Tag: Identity


The Sacred is the Profane

The other day I was looking at UVA’s podcast, now with several episodes (give it a listen), and couldn’t help but notice a nice example of a theoretical and methodological fracture point in the field, one which likely prompts people to pick a side when doing their work. For although I agree that “the sacred is the profane,” Bill Arnal and I didn’t quite have this sense of the phrase in mind when picking a title for a set of […]

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On Ancient Greek Ethnic Identity

As part of UA’s Alabama/Greece Initiative, Prof. Ioannis Xydopoulos visited the Department of Religious Studies just before Spring Break, hosted by REL’s Prof. Vaia Touna. After meeting with students, exploring Tuscaloosa, and guest teaching in one of Prof. Touna’s classes, our visitor from Aristotle University (AUTh) in Thessaloniki, presented his research on issues of ancient Greek identity. […]

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Symposium Recap

Symposium recap

Last week, the Department of Religious Studies hosted its annual Undergraduate Research Symposium at Gorgas Library. Students from Religious Studies courses collaborated with advisors on written projects before presenting their work at the event. The unique topics, challenging question-answer portion, and free coffee made for a refreshing Friday morning. Professors, alumni, MA students, and undergraduates used social media to keep up with the event. […]

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A Visit to Montgomery Museums

Several weeks ago, along with Prof. Ramey, Caity Bell, Savanah Finver, and Keely McMurray (all first-year MA students in the study of religion) took the two hour drive to Montgomery, AL, to explore a variety of historical representations in museums and memorials. They began their tour at the National Memorial for Peace and Justice before visiting the Legacy Museum and finishing at the Alabama State Archives Museum. […]

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Scholars Around a Campfire: Understanding Strategic Acts of Identification

Culture on the Edge, a group of scholars studying acts of identity formation and centered here at the University of Alabama, has a new book forthcoming in its series, Studies of Identity Formation. This book, Strategic Acts in the Study of Identity: Toward a Dynamic Theory of People and Place, edited by our own Prof. Vaia Touna, is set for publication in January 2019. […]

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Identity in Inter-Korean Politics

inglis blog

Jacob Inglis is a junior from Huntsville, Alabama majoring in International Studies and minoring in Korean, Asian Studies, and the Randall Research Scholars Program with an interest in Inter-Korean politics and diplomacy. The world watched over the past year as war on the Korean Peninsula, an inevitable outcome according to North Korea, seemed poised to reignite. Amidst the backdrop of the controversial deployment of additional anti-ballistic missile systems, the testing of North Korea’s newest intercontinental ballistic missile capable of hitting […]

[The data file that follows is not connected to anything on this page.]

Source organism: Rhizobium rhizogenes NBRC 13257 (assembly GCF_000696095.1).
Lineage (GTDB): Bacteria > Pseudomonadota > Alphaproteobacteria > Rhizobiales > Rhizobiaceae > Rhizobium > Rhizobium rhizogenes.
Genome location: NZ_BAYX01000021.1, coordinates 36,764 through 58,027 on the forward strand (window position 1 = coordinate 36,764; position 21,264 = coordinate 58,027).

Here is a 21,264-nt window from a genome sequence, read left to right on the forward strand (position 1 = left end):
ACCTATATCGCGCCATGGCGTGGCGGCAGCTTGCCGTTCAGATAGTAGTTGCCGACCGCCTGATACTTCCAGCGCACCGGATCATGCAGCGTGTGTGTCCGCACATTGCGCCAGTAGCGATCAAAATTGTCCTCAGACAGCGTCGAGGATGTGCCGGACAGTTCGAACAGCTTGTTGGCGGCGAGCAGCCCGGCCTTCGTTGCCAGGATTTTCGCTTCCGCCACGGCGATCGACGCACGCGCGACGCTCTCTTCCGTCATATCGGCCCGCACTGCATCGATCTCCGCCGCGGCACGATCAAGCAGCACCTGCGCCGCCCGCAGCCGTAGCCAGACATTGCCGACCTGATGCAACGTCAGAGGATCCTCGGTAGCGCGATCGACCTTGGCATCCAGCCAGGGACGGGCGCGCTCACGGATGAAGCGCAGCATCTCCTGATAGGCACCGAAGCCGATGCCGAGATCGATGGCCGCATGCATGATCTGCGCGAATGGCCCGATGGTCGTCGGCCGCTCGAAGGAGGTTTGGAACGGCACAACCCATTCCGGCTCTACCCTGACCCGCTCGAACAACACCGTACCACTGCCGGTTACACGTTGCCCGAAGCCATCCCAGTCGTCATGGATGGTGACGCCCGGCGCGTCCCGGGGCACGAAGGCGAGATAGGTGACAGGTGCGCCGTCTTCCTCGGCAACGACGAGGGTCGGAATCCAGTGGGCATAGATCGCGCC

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Some Faculty News

The Department of Religious studies is pleased to announce that Emily D. Crews has been hired as an Instructor, to begin work in August 2018. Emily is a Ph.D. candidate in History of Religions at the University of Chicago Divinity School. Her dissertation project, now nearing completion, traces the relationship between movement and identity formation in the context of Nigerian immigration to the United States, exploring the ways in which Pentecostalism condition, and is conditioned by, the attempts of people […]

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On Immigration, Identity, and White Privilege

By Andie Alexander Andie Alexander earned her B.A. in Religious Studies and History in 2012. She is currently working on her M.A. in Religious Studies at CU Boulder. Andie also works as the online Curator for the Culture on the Edge blog. Hi, I’m Andie, and I’m an immigrant. But we’ll get to that. As I wrote this on Election Day in the U.S., I, like many of you I suspect, got very little work done. Instead, I was tuning in on […]

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Messing Up at Starbucks, or the Ritual Order of Choice

I’m a regular customer at Starbucks. Several times a week, I walk into one, order a drink, wait for it, say thank you, and walk out. I’m sure many of you do the same thing pretty often, if not every day, without even thinking about it. But I once failed miserably at this banal procedure. It was my first year in the US and I had just arrived from Japan, so many things were still new to me. But Starbucks […]

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